Oh Heavens!! Spring approaches…. Don’t get me wrong, I love this time of year, all the new life and the promise of Summer to come…. For me, there’s just one drawback, Lola has woken up! Being a fair weather cat, she has been content to stay indoors and sleep most of Winter….
My problem is one many a cat owner will sympathise with…. Spring is prime hunting season….need I say more…. With 7.4 million cats in the UK, it’s estimated between them they catch some 275 million items of prey each year, approximately 20% of which are birds. I’m thankful that Lola is not particularly fond of birds (Lewes is the one I have to watch for that) – but she will try her luck if the opportunity arises. Lola’s preference is for rodents, especially rats….
It is impossible to tell whether a kitten is going to grow to become a prolific hunter; some cats don’t hunt at all, while others are like Lola…. However, just about all cats have an overwhelming desire to hunt, they are born with the instinct.
Through play, they learn the techniques; they develop co-ordination and master how to judge speed and distance…. Eye, stalk, pounce, grab….
The mother cat will teach her kittens; firstly by bringing prey back and eating it in front of them. She will then bring back dead prey for them to eat. Next, she will bring live prey for them to play with….and learn. Finally, the mother will take her brood out hunting with her….
Female cats, (especially those that have been neutered), are far more likely to bring prey home…. A cat without kittens may find it necessary to attempt to feed her human…. So, that rodent dropped at your feet really is a gift for you…. Of course, our reaction to such a present is “Arghhhh!!” – but really we should show appreciation and gratefulness, as this is a real compliment. In the wild, there is a pecking order to who gets first bite of the kill; it is usually the alpha-male, as head of the family. So, by a cat gifting to you its hard-earned quarry, take it as being acknowledged as ‘alpha-human-cat’….
If Lola comes in with a dead something or other, it is not normally a gift for me, (as far as Lola is concerned, alpha-cat is Lola). Sometimes, she will donate her kill to Lewes, I think out of pity, as he is rather hopeless and lazy in the hunting department – thank goodness! Invariably, she will devour it herself, leaving a pile of guts behind – for me to clear up; (actually, now I come to think of it, in Lola’s eyes, I may well be at the bottom of the pecking order)…. Cats tend to eat the heads and more muscular parts of their kills, rejecting the innards….
When I do get gifts, they are usually still very much alive. I am still, apparently, viewed at being at the ‘kitten’ stage; Lola is obviously concerned that I am not capable of looking after myself, I need educating…. I need to learn how to hunt….possibly she has realised her human eats no meat…. Vegetarianism is not a lifestyle choice a cat can comprehend….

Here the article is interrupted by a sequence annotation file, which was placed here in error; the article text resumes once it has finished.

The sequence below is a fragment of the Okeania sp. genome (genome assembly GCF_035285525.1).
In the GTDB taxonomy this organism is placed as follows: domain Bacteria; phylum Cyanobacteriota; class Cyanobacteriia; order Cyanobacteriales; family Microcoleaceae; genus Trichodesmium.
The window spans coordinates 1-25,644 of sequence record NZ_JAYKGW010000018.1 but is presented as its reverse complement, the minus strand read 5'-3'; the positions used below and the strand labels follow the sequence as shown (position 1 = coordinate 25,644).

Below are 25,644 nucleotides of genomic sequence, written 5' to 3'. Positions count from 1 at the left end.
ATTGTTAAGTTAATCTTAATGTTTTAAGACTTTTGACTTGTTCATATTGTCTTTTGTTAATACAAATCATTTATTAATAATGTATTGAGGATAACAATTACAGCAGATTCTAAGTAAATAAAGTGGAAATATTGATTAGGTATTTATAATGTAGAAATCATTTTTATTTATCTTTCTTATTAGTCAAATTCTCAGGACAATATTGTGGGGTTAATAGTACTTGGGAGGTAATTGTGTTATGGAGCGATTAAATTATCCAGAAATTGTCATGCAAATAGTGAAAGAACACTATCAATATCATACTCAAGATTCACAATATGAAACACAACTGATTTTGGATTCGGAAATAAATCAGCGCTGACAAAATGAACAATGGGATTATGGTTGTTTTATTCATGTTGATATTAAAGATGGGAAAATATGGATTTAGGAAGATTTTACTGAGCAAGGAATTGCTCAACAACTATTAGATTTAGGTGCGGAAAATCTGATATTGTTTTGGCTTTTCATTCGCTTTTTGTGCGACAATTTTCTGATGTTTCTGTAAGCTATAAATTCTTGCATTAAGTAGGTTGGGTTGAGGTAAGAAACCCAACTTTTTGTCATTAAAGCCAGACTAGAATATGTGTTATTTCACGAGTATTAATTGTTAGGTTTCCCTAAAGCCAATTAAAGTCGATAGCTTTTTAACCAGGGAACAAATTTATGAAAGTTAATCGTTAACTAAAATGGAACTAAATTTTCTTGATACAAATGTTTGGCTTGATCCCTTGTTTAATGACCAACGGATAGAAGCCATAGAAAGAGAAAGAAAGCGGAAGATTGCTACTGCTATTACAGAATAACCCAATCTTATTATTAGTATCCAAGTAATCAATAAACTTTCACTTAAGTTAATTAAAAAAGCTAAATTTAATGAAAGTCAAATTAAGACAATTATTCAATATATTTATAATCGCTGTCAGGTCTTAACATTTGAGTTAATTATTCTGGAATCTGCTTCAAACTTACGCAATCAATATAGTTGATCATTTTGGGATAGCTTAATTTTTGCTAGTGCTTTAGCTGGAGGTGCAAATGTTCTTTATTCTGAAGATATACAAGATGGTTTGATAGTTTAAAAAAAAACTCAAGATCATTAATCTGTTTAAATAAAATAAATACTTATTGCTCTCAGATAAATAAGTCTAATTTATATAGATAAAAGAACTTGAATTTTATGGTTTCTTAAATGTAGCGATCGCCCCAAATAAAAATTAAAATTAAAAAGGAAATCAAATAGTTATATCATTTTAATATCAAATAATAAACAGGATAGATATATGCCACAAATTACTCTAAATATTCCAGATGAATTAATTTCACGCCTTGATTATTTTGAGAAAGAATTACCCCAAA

In this household, we have what we jokingly refer to as the ‘Mediaeval cat flap’…. John’s DIY skills, (bless him), usually involve large slabs of oak…. We needed to come up with a Lewes proof cat flap, as he rips the doors off of conventional ones, in order to let himself out…. We would probably get a slap on the wrist if Heritage knew we had cut a hole in a Victorian, or possibly earlier, door (whoops! They may know now….) – but I am sure future generations of felines will still be enjoying its benefits for years to come…. Had they of had cat flaps in the Middle Ages, I am certain they would have been very similar to this one….and I must say, it works rather well! The door can be slammed shut in a hurry and the bolt slid across….a necessity with the likes of Lola around….
Only this morning I heard the familiar ‘yowling’ that alerts Madam is home with the spoils of her morning’s hunt…. This is my signal to sprint and bolt the cat flap. Lola was not in the best of humour this morning, so my refusing to allow her and what ever rodent was hanging from her jaws entry, did not go down well. After spending a few minutes trying to ram-raid her way in, she eventually gave up and walked off in disgust. A gift of dead vole was left on the doorstep for me. Now, I could look at this ‘gift’ in one of two ways: either she was saying ‘don’t worry, I understand. I’ll leave your present outside, to show there’s no hard feelings’. More likely though, it was left out of protest, as she knows I hate dead things; like I said, she was not in good humour, as she’d had a worming treatment earlier this morning. Of course, a necessary evil, especially for cats who are keen hunters. I have given up trying to hide powders in their food and attempting to get either of them to swallow a tablet is not a good idea, if I want my hand to stay intact; so, I opt for the spot-on method…. Equally unpopular, it takes two of us to hold down and administer it – but is the least stressful option for all of us….